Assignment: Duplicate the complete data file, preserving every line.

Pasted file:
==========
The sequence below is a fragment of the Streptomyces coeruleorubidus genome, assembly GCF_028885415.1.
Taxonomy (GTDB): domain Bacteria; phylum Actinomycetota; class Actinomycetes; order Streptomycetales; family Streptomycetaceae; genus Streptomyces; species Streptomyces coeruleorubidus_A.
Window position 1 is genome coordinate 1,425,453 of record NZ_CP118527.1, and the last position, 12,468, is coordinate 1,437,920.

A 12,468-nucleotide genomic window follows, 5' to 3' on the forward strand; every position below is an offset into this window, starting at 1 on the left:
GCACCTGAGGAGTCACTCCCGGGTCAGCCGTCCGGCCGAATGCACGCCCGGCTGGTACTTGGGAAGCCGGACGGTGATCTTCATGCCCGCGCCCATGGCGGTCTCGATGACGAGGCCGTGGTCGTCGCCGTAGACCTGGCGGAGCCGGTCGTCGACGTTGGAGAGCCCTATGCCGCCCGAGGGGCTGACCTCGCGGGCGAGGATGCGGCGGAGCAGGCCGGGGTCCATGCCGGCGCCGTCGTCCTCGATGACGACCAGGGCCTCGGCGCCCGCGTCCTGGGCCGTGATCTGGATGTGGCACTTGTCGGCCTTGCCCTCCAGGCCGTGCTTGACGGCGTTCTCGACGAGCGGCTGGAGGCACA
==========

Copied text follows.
The sequence below is a fragment of the Streptomyces coeruleorubidus genome, assembly GCF_028885415.1.
Taxonomy (GTDB): domain Bacteria; phylum Actinomycetota; class Actinomycetes; order Streptomycetales; family Streptomycetaceae; genus Streptomyces; species Streptomyces coeruleorubidus_A.
Window position 1 is genome coordinate 1,425,453 of record NZ_CP118527.1, and the last position, 12,468, is coordinate 1,437,920.

A 12,468-nucleotide genomic window follows, 5' to 3' on the forward strand; every position below is an offset into this window, starting at 1 on the left:
GCACCTGAGGAGTCACTCCCGGGTCAGCCGTCCGGCCGAATGCACGCCCGGCTGGTACTTGGGAAGCCGGACGGTGATCTTCATGCCCGCGCCCATGGCGGTCTCGATGACGAGGCCGTGGTCGTCGCCGTAGACCTGGCGGAGCCGGTCGTCGACGTTGGAGAGCCCTATGCCGCCCGAGGGGCTGACCTCGCGGGCGAGGATGCGGCGGAGCAGGCCGGGGTCCATGCCGGCGCCGTCGTCCTCGATGACGACCAGGGCCTCGGCGCCCGCGTCCTGGGCCGTGATCTGGATGTGGCACTTGTCGGCCTTGCCCTCCAGGCCGTGCTTGACGGCGTTCTCGACGAGCGGCTGGAGGCACA